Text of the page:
The school shooting in Parkland, Fla., and last weekend’s mass rallies for gun control echoed in a Kansas House hearing room early Tuesday.
The fear of more kids dying was one everyone in the room shared. But there was no agreement on the issue of the day: teachers’ access to firearms in schools.
Some conservative Republicans feared what would happen to students if teachers weren’t allowed to have guns in their classrooms. Others worried what might happen if teachers were.
After the deaths at Marjory Stoneman Douglas High School in February, two prominent conservatives have pushed for a bill that would help Kansas teachers carry concealed guns in school.
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This conversation needs to happen now, before another tragedy, Rep. Blake Carpenter, a Derby Republican, told the packed hearing of the House insurance committee.
"It is not if our kids will be killed," he said. "It is when will they be killed, and what are we doing to prevent it."
School districts, current and former educators, and parents spoke out against the bill, which was supported by conservative Republicans, a Wichita teacher who is a military veteran, and the Kansas State Rifle Association.
"We don't want to be paid to carry guns," said Mark Desetti, legislative director for the Kansas National Education Association, the state's largest teachers union. “We want to be paid to teach.”
As part of a concealed carry law in 2013, certain teachers and staff would have been allowed to be armed in school buildings. But at the time, the main insurance carrier for the state's school districts said it wouldn't renew policies for districts that allowed concealed guns.
The new proposal says insurance companies can't penalize school districts if teachers choose to carry guns in their classrooms.
"We make our kids soft targets," said Sen. Ty Masterson, an Andover Republican.
Under the proposal, if a school district does not authorize teachers to carry concealed handguns, and a shooting occurred, the district could be presumed negligent in protecting children. Supporters of the bill said they’d be willing to do away with that provision.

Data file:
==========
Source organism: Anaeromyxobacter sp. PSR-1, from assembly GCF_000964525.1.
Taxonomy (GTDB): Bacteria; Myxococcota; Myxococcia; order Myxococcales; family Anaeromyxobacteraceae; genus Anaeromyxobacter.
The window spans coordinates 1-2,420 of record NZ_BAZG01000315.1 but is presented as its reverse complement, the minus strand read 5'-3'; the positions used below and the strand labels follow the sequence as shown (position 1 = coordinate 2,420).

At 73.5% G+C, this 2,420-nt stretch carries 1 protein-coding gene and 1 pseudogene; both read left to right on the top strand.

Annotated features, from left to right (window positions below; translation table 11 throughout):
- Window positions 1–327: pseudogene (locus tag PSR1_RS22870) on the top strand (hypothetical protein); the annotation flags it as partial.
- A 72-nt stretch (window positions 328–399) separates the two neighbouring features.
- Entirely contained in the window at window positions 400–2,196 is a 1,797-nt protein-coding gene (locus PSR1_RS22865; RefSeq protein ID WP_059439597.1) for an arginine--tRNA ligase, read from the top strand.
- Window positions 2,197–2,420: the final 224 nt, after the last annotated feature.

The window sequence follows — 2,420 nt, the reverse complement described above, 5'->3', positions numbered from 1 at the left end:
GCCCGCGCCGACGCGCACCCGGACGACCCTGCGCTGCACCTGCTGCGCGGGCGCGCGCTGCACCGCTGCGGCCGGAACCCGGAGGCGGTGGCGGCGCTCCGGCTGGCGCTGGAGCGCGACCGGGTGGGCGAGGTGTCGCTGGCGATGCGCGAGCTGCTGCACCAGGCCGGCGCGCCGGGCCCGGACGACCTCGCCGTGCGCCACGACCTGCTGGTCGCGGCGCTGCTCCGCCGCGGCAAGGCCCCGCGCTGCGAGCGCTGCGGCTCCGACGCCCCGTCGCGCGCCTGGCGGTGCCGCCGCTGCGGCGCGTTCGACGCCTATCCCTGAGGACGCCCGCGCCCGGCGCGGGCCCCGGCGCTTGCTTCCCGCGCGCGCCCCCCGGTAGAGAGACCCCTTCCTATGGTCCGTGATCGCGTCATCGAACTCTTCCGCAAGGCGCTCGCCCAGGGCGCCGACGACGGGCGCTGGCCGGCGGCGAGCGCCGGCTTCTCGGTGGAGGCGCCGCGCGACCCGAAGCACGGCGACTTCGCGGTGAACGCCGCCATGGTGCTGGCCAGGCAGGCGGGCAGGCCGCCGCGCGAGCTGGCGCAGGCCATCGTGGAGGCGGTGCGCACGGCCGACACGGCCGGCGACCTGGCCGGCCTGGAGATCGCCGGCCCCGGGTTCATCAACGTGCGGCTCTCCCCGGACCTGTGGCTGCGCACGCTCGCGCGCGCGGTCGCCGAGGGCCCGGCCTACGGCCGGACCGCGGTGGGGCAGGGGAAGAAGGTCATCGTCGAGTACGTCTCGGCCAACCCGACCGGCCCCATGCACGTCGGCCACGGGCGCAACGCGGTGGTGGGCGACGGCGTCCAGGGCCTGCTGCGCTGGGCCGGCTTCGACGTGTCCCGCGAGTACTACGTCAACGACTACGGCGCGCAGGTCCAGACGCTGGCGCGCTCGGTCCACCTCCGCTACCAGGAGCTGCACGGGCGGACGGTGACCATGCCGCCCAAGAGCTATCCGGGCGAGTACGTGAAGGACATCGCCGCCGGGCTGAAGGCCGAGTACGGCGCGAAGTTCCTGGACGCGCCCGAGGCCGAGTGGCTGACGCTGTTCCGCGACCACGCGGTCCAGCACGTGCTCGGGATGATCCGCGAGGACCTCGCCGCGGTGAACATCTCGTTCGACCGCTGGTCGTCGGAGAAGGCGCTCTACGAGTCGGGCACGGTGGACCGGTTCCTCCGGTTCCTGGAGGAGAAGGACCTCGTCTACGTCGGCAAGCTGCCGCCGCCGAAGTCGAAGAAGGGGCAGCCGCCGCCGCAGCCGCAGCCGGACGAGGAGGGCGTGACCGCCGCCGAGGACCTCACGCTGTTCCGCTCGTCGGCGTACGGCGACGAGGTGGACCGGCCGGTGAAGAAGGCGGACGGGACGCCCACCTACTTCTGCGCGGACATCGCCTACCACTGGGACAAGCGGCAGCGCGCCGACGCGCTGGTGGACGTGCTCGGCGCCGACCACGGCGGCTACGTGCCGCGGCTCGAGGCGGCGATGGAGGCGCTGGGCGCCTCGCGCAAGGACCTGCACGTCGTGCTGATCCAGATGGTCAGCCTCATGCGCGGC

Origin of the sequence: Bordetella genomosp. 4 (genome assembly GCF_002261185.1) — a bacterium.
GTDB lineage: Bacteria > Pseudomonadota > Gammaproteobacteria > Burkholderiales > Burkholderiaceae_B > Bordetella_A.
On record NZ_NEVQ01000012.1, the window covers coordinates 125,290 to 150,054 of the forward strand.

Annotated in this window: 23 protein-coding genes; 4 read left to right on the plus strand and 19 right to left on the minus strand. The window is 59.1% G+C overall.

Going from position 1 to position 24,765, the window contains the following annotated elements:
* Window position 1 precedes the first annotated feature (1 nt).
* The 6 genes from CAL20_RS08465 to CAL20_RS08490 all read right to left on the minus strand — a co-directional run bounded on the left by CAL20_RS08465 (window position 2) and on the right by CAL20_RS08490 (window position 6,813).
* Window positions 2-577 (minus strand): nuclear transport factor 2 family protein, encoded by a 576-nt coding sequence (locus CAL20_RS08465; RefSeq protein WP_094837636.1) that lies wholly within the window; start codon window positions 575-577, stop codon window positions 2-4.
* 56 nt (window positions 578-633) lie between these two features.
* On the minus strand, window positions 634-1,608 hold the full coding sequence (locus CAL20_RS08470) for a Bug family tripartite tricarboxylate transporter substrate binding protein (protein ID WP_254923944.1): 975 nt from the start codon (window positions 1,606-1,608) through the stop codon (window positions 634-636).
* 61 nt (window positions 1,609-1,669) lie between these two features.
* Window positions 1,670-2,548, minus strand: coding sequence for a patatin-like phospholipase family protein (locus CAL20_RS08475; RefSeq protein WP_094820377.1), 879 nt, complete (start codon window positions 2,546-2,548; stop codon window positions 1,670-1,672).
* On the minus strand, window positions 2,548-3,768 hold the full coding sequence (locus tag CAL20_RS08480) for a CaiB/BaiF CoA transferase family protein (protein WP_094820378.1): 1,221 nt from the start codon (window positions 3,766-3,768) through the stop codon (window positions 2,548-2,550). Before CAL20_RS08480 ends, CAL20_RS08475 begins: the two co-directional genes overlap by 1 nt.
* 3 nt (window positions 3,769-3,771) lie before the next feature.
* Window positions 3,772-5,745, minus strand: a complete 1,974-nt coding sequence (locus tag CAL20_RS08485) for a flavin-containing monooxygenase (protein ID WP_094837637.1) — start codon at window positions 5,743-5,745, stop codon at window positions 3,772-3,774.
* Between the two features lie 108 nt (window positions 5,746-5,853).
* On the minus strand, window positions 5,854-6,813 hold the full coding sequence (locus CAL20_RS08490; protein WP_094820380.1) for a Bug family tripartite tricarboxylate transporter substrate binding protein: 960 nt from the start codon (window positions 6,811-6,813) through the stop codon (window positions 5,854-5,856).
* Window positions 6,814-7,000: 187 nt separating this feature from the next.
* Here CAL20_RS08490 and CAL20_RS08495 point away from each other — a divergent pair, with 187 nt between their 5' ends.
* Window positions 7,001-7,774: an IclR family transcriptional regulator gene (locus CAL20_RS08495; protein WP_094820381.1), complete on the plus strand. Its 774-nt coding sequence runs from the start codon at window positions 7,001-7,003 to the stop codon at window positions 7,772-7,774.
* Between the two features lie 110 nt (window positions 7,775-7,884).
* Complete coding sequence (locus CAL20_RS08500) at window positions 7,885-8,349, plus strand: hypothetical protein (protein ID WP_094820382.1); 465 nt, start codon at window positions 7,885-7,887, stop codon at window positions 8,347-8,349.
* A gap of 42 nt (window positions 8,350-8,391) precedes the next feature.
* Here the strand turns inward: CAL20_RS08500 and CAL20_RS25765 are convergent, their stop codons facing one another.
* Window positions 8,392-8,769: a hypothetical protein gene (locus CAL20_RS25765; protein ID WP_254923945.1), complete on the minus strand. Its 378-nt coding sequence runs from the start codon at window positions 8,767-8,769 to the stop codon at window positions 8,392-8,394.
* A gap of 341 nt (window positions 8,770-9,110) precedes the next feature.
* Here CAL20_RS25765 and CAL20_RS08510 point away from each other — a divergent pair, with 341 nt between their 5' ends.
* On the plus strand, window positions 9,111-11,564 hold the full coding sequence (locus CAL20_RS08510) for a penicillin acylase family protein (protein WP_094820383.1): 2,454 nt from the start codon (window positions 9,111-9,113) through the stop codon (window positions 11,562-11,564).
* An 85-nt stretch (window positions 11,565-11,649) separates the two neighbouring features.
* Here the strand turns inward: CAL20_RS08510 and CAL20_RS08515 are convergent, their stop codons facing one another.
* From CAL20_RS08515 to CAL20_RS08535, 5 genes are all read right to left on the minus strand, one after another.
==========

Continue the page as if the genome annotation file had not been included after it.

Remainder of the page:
Students and parents also wouldn’t know which of their school districts' employees were carrying concealed firearms.
The bill has moved relatively quickly through the process as the end of the 2018 session approaches, raising concerns from some.
Emily Boedeker, a parent, school secretary and former teacher in Lawrence, urged lawmakers to talk to educators.
"I think it was very sneaky how this bill was just kind of slid in," she said. "I think that there's no surprise to me that there are very few teachers behind me, because where are they at 8 a.m. on a Tuesday morning? They're teaching. They're doing their jobs."
School officials from the Shawnee Mission and Kansas City, Kan., districts testified against the bill.
"Here in Kansas City, Kan., we do not want teachers having guns. That will not work," said David Smith, spokesman for the Kansas City, Kan., Public Schools. "That will not keep our kids safe."
But not all those with ties to education panned the bill.
Joseph Clay, a military veteran and Wichita school teacher, testified in support.
"It is because of the love that I carry for each and every one of the children under my care that I seek to dispose this notion that concealed carry is not an answer," he said, "when in fact I believe it to be the best option to prevent a horrific situation."
It wasn’t clear after the hearing whether the committee would vote on the gun bill and pass it along for a full vote on the House floor.
The bill’s chances of moving forward are low, said Rep. Tom Cox, a Shawnee Republican on the House insurance committee who planned to vote against the bill.
"I think that it got a hearing shocked everyone," Cox said.
Later Tuesday on the House floor, the Legislature advanced a different school safety measure.
Earlier this month, Republican House leaders proposed the Kansas Safe and Secure Schools Act. GOP leaders have billed the measure as helping the state Board of Education and other state agencies to create security and safety standards while also creating a grant program to improve school safety.
That bill passed an initial voice vote and is expected to get a final action vote Wednesday.
The Star’s Judy Thomas and Laura Bauer contributed to this report.